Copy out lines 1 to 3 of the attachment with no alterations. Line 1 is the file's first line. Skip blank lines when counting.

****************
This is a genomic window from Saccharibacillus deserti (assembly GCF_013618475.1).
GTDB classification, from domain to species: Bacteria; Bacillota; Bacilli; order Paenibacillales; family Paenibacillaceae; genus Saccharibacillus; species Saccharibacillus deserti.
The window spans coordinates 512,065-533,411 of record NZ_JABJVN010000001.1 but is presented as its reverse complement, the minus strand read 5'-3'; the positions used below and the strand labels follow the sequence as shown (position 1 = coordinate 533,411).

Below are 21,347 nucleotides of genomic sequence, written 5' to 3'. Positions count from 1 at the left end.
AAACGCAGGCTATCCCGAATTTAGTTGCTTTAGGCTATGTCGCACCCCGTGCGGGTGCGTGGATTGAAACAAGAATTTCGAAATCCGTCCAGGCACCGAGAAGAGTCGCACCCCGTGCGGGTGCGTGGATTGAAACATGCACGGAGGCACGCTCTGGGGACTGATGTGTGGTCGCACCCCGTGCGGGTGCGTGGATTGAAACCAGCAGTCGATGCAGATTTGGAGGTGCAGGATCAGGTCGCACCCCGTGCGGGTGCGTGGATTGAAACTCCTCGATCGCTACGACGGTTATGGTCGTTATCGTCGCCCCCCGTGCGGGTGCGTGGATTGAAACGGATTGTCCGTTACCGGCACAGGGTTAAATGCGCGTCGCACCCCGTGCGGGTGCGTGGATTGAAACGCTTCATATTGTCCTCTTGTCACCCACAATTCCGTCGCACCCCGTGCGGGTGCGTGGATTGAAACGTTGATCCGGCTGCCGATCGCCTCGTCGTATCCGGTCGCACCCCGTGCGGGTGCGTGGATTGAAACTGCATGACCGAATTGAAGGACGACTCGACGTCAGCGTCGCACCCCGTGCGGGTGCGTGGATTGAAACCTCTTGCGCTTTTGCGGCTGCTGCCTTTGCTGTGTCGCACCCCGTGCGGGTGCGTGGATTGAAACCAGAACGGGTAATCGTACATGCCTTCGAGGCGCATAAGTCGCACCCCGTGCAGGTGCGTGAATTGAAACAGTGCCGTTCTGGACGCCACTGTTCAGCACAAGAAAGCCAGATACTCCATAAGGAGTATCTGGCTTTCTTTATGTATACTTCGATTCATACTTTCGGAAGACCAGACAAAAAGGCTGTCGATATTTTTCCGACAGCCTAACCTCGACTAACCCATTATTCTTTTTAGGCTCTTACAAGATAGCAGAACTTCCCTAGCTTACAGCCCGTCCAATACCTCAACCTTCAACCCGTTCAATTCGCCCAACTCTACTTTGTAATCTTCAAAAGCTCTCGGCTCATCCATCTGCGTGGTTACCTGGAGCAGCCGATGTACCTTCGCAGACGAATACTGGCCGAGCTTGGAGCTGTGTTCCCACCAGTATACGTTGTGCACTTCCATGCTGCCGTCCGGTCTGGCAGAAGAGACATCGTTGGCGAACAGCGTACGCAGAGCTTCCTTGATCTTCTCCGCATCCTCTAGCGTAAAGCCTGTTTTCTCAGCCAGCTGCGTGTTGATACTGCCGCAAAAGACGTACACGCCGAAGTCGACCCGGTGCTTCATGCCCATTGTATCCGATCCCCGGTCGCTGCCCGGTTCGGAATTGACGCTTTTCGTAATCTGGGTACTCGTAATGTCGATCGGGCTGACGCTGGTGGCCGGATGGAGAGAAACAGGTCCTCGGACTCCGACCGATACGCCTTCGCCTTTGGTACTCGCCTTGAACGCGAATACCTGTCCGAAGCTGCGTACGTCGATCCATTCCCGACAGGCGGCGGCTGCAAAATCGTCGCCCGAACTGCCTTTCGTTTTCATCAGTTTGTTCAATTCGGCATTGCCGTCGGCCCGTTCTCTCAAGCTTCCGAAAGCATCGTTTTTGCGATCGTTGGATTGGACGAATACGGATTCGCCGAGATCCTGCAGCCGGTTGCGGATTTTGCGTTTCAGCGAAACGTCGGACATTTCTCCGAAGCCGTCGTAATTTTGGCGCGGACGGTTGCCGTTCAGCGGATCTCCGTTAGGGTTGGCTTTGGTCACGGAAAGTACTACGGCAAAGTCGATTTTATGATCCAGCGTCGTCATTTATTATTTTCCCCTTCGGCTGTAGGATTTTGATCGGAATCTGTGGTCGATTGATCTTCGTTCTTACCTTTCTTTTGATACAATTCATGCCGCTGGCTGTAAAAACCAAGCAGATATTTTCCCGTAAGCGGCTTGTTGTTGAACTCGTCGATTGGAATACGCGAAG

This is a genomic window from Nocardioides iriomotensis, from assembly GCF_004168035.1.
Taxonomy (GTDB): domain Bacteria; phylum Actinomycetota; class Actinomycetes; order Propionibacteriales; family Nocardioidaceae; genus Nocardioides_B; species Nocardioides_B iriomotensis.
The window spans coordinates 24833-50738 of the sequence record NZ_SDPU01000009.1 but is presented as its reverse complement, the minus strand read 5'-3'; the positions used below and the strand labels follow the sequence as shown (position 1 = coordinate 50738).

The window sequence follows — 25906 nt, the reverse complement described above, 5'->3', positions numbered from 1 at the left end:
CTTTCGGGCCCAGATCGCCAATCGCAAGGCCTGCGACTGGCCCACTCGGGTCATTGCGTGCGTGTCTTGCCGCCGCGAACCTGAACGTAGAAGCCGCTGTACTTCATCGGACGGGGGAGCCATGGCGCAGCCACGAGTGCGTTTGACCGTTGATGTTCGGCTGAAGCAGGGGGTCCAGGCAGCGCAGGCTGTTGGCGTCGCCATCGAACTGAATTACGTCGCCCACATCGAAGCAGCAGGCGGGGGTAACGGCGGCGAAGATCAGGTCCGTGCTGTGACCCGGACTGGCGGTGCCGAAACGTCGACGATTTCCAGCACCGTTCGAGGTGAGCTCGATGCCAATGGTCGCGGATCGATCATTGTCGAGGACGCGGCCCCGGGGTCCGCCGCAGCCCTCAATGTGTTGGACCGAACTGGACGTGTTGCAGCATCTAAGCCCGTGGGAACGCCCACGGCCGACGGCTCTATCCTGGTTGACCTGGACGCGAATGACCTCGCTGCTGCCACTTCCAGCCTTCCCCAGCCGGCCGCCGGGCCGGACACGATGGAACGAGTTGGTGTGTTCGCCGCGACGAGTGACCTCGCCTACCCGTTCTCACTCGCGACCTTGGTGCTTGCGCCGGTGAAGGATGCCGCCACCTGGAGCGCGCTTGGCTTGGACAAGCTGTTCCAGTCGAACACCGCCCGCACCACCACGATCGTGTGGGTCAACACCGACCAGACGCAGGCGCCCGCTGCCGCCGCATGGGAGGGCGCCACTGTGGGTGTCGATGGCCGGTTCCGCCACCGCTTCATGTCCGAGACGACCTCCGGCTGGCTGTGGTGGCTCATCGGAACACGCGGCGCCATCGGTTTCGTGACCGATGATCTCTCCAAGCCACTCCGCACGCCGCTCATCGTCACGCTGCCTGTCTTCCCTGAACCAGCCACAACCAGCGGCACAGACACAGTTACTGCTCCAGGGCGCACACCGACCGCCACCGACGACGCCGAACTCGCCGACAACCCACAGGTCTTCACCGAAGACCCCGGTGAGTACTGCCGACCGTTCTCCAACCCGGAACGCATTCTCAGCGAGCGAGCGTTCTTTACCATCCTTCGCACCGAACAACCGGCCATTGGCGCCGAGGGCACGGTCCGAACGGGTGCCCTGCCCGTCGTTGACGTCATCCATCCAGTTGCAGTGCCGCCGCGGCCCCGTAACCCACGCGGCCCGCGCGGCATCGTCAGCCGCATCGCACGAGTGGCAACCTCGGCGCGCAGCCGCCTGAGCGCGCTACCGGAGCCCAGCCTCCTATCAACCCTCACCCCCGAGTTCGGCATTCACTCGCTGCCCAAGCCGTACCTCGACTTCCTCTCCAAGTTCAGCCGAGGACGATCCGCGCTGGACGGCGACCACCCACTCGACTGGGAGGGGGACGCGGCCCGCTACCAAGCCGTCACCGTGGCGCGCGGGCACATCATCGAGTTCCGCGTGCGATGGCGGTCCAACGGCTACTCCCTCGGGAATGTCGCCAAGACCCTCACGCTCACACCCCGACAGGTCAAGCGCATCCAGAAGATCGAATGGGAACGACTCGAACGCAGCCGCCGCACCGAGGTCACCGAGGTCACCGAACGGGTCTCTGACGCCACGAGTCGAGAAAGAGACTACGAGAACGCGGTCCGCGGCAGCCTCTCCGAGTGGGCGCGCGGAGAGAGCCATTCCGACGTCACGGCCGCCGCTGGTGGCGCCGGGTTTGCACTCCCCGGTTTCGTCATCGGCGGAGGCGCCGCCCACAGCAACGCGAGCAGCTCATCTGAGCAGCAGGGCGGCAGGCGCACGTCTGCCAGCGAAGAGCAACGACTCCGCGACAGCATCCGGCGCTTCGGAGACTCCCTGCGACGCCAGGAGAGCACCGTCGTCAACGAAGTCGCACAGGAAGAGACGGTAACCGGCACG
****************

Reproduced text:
This is a genomic window from Saccharibacillus deserti (assembly GCF_013618475.1).
GTDB classification, from domain to species: Bacteria; Bacillota; Bacilli; order Paenibacillales; family Paenibacillaceae; genus Saccharibacillus; species Saccharibacillus deserti.
The window spans coordinates 512,065-533,411 of record NZ_JABJVN010000001.1 but is presented as its reverse complement, the minus strand read 5'-3'; the positions used below and the strand labels follow the sequence as shown (position 1 = coordinate 533,411).